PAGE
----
Energy-related CO2 emissions to rise in the U.S., globally in 2018

by Talk Business & Politics staff ( 156 views 

U.S. energy-related carbon dioxide (CO2) emissions are expected to rise 1.8% to 5.237 billion metric tons in 2018 and to flatten in 2019, according to the U.S. Energy Information Administration. Between 2005 and 2017, the emissions declined 14% to 5.143 billion metric tons. In 2019, the emissions will be about 13% lower than 2005 levels.

Between 2005 and 2017, coal-related emissions fell 39% or by 835 million metric tons, and petroleum-related emissions decreased 11% or by 289 million metric tons. Over the same period, natural gas emissions rose 24% or by 285 million metric tons, according to the EIA. “The underlying energy consumption trends that resulted in these changes — mainly because more electricity has been generated from natural gas than from fossil fuels — have helped to lower the U.S. emissions level since 2005 because natural gas is a less carbon-intensive fuel than either coal or petroleum.”

Globally, energy-related CO2 emissions increased 21% or by 6.04 billion metric tons, between 2005 and 2017, at a rate of 1.6% annually. In 2018, the emissions are expected to rise 1% and flatten in 2019, according to the EIA. “Growth in global energy-related CO2 emissions from 2005 to 2017 was led by China, India and other countries in Asia, which collectively increased by (6.26 billion) metric tons, while emissions in the rest of the world collectively decreased by 220 million metric tons. Energy-related CO2 emissions in most regions are projected to stay relatively flat through 2019 with slight growth in India, the United States and China.”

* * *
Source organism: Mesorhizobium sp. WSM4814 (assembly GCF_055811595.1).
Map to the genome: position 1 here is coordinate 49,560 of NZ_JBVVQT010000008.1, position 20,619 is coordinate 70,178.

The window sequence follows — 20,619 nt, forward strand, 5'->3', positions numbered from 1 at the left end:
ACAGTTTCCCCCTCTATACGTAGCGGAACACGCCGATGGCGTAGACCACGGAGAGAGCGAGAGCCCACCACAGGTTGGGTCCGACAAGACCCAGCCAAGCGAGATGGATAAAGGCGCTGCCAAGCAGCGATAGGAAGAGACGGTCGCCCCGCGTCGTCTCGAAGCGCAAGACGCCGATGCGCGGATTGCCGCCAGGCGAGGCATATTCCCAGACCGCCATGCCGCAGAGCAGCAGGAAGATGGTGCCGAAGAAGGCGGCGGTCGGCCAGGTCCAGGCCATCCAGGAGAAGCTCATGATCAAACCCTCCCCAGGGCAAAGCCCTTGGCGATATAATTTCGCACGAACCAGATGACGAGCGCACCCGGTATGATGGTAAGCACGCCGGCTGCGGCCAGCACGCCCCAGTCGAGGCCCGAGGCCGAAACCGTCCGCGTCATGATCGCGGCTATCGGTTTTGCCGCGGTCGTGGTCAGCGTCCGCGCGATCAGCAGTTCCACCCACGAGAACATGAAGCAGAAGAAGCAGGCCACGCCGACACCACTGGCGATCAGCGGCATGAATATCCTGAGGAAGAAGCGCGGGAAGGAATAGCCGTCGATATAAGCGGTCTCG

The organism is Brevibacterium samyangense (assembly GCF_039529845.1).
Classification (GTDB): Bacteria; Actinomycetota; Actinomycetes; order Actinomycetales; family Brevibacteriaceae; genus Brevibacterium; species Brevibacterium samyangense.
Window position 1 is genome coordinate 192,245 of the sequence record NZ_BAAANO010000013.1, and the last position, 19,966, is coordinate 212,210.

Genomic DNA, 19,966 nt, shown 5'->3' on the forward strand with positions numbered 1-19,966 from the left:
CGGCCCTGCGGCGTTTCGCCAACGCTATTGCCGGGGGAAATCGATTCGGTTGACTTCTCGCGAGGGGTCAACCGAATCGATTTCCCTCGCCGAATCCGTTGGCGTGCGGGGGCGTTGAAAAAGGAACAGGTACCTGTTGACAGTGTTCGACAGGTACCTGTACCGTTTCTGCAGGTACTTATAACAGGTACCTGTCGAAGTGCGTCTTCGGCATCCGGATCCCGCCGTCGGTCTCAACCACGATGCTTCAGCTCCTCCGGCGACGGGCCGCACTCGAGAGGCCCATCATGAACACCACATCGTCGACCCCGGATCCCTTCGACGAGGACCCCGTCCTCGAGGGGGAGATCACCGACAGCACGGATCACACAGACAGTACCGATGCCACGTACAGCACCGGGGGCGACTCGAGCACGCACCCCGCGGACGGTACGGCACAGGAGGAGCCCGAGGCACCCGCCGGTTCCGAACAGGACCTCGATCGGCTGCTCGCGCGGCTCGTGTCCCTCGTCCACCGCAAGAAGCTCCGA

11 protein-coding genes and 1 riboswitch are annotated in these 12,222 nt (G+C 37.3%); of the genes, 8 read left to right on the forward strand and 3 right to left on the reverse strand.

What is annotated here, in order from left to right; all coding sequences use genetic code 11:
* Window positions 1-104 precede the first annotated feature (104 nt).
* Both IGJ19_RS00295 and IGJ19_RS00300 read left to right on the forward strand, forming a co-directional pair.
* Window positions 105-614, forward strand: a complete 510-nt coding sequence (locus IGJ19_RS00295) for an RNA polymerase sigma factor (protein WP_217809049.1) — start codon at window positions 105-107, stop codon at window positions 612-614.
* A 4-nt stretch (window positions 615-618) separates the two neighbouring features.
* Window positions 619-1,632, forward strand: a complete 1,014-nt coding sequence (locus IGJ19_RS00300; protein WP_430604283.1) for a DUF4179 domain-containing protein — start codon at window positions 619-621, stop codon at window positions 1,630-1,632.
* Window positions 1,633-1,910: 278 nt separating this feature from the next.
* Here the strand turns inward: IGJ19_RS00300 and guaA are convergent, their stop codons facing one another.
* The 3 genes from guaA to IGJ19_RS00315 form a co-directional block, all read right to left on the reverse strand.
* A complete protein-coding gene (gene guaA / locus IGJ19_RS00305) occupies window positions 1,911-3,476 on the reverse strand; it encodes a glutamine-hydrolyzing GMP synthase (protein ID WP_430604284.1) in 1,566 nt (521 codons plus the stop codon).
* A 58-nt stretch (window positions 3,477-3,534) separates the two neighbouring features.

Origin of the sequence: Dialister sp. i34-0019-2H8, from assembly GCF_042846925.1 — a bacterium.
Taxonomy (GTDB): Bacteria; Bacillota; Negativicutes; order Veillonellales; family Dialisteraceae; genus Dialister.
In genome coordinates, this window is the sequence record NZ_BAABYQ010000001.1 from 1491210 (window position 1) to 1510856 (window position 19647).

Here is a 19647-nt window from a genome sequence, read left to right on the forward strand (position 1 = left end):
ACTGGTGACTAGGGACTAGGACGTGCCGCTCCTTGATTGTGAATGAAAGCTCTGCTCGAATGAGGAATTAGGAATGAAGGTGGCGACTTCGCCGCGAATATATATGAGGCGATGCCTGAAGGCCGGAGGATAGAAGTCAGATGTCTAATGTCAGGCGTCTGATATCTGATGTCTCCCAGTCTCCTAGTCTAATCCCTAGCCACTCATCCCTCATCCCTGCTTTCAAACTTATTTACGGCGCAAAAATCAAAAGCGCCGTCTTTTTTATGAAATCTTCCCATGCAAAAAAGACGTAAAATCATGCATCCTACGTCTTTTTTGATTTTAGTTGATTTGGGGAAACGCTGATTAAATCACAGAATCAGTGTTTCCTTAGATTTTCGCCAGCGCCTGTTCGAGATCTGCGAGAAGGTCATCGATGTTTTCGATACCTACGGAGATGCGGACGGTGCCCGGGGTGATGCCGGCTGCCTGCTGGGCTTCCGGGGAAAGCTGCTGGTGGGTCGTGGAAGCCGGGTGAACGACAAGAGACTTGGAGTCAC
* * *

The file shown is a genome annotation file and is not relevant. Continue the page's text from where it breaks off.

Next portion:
Globally, coal emissions increased at 2.1% annually, between 2005 and 2017. Over the same period, natural gas-related emission rose 2% annually and petroleum-related emissions increased 1.1% annually. In 2018 and 2019, coal-related emissions are projected to rise 0.6%. Petroleum-related emissions are expected to increase 1.6% in 2018 and fall 0.2% in 2019. Natural gas-related emissions will rise 0.6% in 2018 and flatten in 2019.